Marching proudly from Carson High
Band director preparing for retirement looks back on career in high school music
The people who know Carson High School’s band director best still get a little stumped when someone else asks for “Mr. Zabelsky.” He’s simply “Mr. Z” or just “Z” in his own e-mail signature.
“Mr. Z was my music teacher when I went to Gardnerville Elementary School long, long ago, so I still have a tough time calling him by his first name because he will always be Mr. Z to me,” Principal Gavin Ward said. “He has a heart for music, teaching and students. It is a huge commitment to lead a band program at a large comprehensive high school. It is amazing that he has done this for so long.”
Bill Zabelsky didn’t realize he wouldn’t get to play that last great concert when Gov. Steve Sisolak called for the closure of Nevada’s schools in March due to COVID-19. But looking back on the program he’s developed at CHS in the past eight years and on his career in music in nearly 42 years, he’s set to retire at the end of the school year in a few weeks, and he’s still ready to end the year confident that he’s made a difference for students in Douglas County and Carson City.
“Ever since the ninth grade, I’d wanted to be a band director, and I’ve been living the dream, and now part of me says get the hell out,” he said with a laugh.
Zabelsky began teaching in March 1979. He spent the majority of his career leading the Douglas High School Fighting Tiger Marching Band, the final ensemble of students that he unfortunately didn’t have the opportunity to say goodbye to once he resigned before arriving at Carson in 2013, he said.
“I walked into Carson … and it gradually got to the point where it was my program, and we did it pretty well,” he said.
He abandoned the traditional manner of march, adopting some new techniques and an Eastern style that became his trademark, he said. Since then, the program at CHS has grown stronger. After two years, Zabelsky added another ensemble and cadet band, and this year, the cadet band included only freshmen.
“Music is back at Carson,” he said.
His career always be more than just about the music. It’d be dedicated to making sure his students would be disciplined, developing pride in themselves and discovering what they could become through music.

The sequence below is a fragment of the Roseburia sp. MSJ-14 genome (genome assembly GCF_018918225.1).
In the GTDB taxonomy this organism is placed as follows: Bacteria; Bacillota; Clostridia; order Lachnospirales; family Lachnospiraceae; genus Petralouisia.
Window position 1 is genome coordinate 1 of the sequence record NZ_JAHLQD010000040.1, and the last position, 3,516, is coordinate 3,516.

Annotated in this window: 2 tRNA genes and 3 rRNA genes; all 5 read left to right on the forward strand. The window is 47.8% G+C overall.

“They learned to cooperate, and they had to focus,” he said. “They needed to be accountable to everyone else. They had to work on their own. My favorite one is passion; they had to be passionate in what they were doing. With the Christmas concert this year, the wind ensemble wasn’t real happy with their performance. They knew it, I knew it that they could have played better. It was a real lesson that you can’t take things for granted.”
Mr. Z did pass on his love for music education to others. Jacob Richetta, who was a drum major under Zabelsky as a student at Carson but is now a freshman at the University of Nevada, Reno, said he always felt he could always go to him for any question he had about theory.
“He was always really fun and funny in class,” Richetta said. “He always wanted his ensembles to be the best they could, and I started where the program was mediocre, and at the end of my senior year, it was where the jazz band and ensemble were getting two-star ratings. But the wind ensembles were always the best and the marching band is where he put his heart and soul … and he was known, in his time at Douglas, for being the marching band king.”
Zabelsky wanted to develop a program the school would be proud of, and there were moments that will always stand out along the way, he said. This year, the Blue Thunder Marching Band was chosen to play in the Chinese New Year Parade in San Francisco for a third consecutive year, and while they were still awaiting for results from this year, last year the band placed first and second. Moments like playing “Jubilateo” by Samuel Hazo when his percussion section stood out or performing pieces like “Stars and Stripes Forever” also speak to what his bands are capable of and mold them into solid units, he said.
Zabelsky was named the state’s top music teacher by the Nevada Music Educators Association in 2013 prior to leaving Douglas. He credits many along the way for the success he’s had at both schools throughout the years.
“I just thought being a band director would be glorious,” he said. “I’m a head band geek, and it’s been quite exciting. Time flies. There are times when you think, ‘Is Friday ever going to get here?’ But somebody said if you like what you’re doing, you never work a day in your life, and that’s pretty accurate.’ ”
Raynell Heaton, treasurer of the school’s band boosters and a grandmother with a grandson in the wind ensemble, said she was close to the clarinet section, helping Zabelsky by substituting for him as needed because it’s a challenge to find anyone willing to do so for a music teacher.
“He has so much knowledge,” he said. “He knows so much about creating a successful ensemble. It’s an amazing group and his younger bands were coming up and moving on. He’s been talking about retiring for a while, and I’d always say, ‘No, Bill, you can’t retire, you can’t leave!’ ”
Heaton said his strength was in showing the students what they’re capable of as musicians and young adults.
“Some kids are more serious about music than others,” she said. “Some kids are there just because they like band and that’s great, and then some really want to become band directors and he’s been a really good resource. From my perspective, he does a really job showing them what they can do. He doesn’t stand over them and say do this and this.”
Ward said he would miss Zabelsky’s musical repertoire echoing through the high school’s halls.
“His work has impacted thousands of students in a positive manner and in creating a love of music,” Ward said. “I will miss seeing him lead our fantastic jazz band when they perform in Senator Square in the mornings before school starts during spirit weeks.”